Create YOLOv3 using PyTorch from scratch (Part-5)

In this post we create a Dataset and a DataLoader class to load the COCO 2014 detection data.
Create YOLOv3 using PyTorch from scratch (Part-5)

1. Overview

This is Part-5 of the series on building a YOLOv3 model from scratch.

Here is an overview of the series:

  1. Understand the YOLO model.
  2. Build the model backbone.
  3. Load pre-trained weights.
  4. Get the tools ready.
  5. Training data preparation: this post.

    This part will write some pre-processing codes to load the COCO detection dataset, including the images and annotation labels. It is also a good chance to test out the IoU, NMS and mAP utility functions we created in the last part.

  6. Train the model.

2. Get the COCO data

I used this bash script from the Github repo of darknet to download the 2014 COCO detection dataset.

It is generally a good practice to examine the bash script before executing it. So download the script file, have a look, put it somewhere and execute it. It will download the 2014 COCO training and validation datasets, as well labels. The entire unzipped dataset is about 23 GB in size, so make sure your disk has enough of space.

Once it is done, we should have a folder structure like this:


I’ve omitted other files and folders. We will be focusing on the images and labels folders alone.

It might be a good idea to symlink this coco folder into the data sub-folder under the YOLOv3_pytorch project folder. For a structure of the folder, refer back to the Create the Darknet-53 model section of part-2.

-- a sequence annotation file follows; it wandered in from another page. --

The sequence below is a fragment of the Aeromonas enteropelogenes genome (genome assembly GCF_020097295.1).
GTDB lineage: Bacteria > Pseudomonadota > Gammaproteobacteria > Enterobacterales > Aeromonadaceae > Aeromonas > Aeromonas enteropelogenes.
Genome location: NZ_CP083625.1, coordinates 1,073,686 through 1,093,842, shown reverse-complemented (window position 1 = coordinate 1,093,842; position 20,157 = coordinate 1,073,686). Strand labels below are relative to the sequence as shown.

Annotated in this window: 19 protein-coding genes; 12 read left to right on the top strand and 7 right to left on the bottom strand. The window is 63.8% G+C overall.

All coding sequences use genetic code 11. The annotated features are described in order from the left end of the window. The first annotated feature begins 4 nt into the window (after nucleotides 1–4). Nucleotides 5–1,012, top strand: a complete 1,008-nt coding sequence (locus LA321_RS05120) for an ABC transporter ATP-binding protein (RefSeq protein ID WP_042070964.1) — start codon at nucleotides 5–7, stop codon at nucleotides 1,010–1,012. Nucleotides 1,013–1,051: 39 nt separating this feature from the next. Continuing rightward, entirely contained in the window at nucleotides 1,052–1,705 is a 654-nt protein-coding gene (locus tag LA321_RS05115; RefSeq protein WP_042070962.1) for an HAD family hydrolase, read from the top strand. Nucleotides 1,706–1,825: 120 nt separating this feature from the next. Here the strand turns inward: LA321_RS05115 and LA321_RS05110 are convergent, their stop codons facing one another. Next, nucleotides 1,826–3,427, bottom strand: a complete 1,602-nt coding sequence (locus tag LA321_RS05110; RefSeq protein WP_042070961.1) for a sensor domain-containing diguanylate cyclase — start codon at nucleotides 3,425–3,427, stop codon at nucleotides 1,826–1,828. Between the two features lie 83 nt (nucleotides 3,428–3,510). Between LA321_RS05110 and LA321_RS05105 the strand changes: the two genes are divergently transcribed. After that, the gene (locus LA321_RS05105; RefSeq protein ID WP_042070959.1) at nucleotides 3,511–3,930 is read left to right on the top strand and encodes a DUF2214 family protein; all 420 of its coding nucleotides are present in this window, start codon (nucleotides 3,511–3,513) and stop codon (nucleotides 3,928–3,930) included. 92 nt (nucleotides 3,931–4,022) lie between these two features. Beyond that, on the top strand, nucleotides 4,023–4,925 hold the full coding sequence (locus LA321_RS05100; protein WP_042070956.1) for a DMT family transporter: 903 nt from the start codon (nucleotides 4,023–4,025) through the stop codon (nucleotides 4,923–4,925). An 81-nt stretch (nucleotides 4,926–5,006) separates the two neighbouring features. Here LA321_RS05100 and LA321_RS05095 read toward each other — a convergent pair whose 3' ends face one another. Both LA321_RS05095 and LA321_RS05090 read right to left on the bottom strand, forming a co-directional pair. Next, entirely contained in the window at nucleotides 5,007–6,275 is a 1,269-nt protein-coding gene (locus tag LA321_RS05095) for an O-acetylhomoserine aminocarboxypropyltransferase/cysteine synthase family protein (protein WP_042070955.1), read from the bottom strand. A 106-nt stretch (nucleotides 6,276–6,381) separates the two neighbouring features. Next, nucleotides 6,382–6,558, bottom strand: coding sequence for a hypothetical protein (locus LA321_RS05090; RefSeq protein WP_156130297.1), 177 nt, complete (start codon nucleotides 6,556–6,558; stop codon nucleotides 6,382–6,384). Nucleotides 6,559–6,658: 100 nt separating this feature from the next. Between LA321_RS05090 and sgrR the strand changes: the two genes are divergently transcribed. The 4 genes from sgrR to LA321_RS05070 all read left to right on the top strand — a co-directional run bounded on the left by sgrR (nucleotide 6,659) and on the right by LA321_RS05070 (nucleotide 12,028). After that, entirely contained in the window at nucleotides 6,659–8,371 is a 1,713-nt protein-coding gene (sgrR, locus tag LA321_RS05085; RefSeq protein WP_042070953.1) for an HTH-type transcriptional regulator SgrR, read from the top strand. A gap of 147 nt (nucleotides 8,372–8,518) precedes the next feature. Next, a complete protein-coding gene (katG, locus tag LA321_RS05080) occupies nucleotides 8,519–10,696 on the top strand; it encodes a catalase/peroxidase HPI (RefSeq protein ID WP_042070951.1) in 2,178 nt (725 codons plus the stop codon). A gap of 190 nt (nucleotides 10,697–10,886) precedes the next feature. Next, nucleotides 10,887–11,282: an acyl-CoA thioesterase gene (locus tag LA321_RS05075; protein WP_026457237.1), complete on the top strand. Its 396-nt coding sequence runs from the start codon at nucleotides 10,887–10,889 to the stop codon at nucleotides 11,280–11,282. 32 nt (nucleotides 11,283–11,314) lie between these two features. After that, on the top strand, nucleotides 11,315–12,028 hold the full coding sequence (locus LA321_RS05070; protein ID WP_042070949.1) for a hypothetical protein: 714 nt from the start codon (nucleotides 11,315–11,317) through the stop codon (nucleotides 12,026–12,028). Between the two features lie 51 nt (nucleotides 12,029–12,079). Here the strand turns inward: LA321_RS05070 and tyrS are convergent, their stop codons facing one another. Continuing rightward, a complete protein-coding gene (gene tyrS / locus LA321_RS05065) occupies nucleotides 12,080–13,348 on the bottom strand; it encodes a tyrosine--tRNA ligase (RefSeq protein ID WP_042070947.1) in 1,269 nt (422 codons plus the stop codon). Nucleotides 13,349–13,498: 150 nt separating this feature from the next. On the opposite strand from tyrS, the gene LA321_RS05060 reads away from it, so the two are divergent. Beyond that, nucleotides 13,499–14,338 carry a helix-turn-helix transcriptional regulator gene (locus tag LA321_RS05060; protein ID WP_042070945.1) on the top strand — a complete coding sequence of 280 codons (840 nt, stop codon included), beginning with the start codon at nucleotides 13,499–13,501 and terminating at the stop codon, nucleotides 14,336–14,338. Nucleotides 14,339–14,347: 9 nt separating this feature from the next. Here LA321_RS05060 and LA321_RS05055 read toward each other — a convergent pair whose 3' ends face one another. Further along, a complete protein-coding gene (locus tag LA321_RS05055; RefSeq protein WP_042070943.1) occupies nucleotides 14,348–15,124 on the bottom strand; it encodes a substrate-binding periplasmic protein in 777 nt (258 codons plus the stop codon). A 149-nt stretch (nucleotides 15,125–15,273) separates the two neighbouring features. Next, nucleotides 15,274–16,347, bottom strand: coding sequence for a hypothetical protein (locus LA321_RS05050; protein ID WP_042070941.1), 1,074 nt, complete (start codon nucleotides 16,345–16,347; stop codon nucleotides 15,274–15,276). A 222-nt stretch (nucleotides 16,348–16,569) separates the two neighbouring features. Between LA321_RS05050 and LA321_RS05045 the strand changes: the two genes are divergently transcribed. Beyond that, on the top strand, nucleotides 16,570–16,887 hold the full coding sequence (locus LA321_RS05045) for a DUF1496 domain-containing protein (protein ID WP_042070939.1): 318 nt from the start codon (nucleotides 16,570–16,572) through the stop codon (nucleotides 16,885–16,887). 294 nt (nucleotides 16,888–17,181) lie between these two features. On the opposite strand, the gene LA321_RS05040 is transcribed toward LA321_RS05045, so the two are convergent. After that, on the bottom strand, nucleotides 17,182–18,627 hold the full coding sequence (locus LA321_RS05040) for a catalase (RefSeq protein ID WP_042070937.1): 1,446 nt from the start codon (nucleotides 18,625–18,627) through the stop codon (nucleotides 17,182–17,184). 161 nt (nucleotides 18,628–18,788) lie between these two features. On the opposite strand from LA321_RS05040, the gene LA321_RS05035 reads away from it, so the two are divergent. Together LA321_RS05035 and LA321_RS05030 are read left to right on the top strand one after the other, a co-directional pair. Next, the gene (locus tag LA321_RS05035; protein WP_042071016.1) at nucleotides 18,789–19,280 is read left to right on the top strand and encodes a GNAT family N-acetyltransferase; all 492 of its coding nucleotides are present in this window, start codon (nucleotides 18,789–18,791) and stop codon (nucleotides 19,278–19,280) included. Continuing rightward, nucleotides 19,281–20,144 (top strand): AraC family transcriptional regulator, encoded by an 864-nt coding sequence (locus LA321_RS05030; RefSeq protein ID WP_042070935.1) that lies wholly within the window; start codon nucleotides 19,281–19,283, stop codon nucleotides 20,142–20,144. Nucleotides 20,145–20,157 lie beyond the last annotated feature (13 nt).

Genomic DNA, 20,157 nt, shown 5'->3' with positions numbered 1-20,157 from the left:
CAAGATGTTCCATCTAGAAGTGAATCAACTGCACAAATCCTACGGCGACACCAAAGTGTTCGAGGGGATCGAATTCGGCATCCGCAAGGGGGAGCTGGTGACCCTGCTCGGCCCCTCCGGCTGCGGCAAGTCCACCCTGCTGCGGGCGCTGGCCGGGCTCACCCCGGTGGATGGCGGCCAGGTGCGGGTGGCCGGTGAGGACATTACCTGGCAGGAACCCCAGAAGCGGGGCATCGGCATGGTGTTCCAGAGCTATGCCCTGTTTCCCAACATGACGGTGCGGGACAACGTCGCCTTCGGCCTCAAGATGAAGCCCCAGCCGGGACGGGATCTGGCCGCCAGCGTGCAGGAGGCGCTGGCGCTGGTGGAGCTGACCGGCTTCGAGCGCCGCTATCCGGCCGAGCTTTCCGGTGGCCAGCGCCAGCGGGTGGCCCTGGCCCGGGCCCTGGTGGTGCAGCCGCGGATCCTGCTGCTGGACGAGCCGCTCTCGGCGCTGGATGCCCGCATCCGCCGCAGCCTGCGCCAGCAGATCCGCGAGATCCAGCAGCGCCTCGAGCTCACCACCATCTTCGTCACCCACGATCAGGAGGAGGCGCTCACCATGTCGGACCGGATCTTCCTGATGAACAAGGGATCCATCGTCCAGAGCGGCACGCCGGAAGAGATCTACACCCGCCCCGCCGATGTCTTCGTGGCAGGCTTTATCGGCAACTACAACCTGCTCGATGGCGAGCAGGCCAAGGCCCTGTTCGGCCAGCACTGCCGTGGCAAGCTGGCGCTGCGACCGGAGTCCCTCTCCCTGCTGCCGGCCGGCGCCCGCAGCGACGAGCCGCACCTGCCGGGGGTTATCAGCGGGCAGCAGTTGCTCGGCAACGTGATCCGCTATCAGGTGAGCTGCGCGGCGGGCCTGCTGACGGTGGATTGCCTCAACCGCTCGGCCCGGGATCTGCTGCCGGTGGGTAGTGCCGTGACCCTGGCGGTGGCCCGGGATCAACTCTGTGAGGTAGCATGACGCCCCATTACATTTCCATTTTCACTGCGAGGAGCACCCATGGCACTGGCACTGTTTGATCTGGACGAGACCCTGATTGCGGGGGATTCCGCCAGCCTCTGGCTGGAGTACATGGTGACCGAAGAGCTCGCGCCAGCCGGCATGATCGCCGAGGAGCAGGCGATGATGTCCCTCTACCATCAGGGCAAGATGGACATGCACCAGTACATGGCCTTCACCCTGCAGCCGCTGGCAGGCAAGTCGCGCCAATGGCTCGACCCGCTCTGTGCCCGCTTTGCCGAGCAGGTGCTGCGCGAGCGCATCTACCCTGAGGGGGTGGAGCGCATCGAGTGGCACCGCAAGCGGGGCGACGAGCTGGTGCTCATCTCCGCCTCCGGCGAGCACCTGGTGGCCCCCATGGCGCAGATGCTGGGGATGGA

Also note that we will need to map the class names to ids and back. So also put this coco.names_.txt file into the coco folder as well.

3. Create dataset and dataloader objects

I’m going to put the relevant code in a script in the YOLOv3_pytorch project folder. You can put these anywhere you like.

3.1. The COCODataset class

Here is the definition of the COCODataset class:

class COCODataset(Dataset):
    '''Create Dataset for COCO data

        base_folder (str): base folder for the coco data. Should contain sub-folders
            of "images" and "labels".
    Keyword Args:
        train (bool): if True, load training data. Otherwise load valication data.
        transform (torchvision.transforms or None): transform to perform on loaded images.
            If None, will do a ToTensor() transform by default.
        max_size (int or None): if not None, select only the first <max_size> samples.
    def __init__(self, base_folder, train=True, transform=None, max_size=None):

        self.base_folder = base_folder
        self.train = train

        if transform is not None:
            self.transform = transform
            self.transform = transforms.ToTensor()

        # class2id and id2class dicts
        self.cls_name_file = os.path.join(base_folder, 'coco.names_.txt')
        self.class2id, self.id2class = read_coco_names(self.cls_name_file)

        if train:
            self.image_folder = os.path.join(base_folder, 'images', 'train2014')
            self.label_folder = os.path.join(base_folder, 'labels', 'train2014')
            self.image_folder = os.path.join(base_folder, 'images', 'val2014')
            self.label_folder = os.path.join(base_folder, 'labels', 'val2014')

        self.image_files = os.listdir(self.image_folder)
        self.label_files = os.listdir(self.label_folder)

        if max_size is not None:
            self.image_files = self.image_files[:max_size]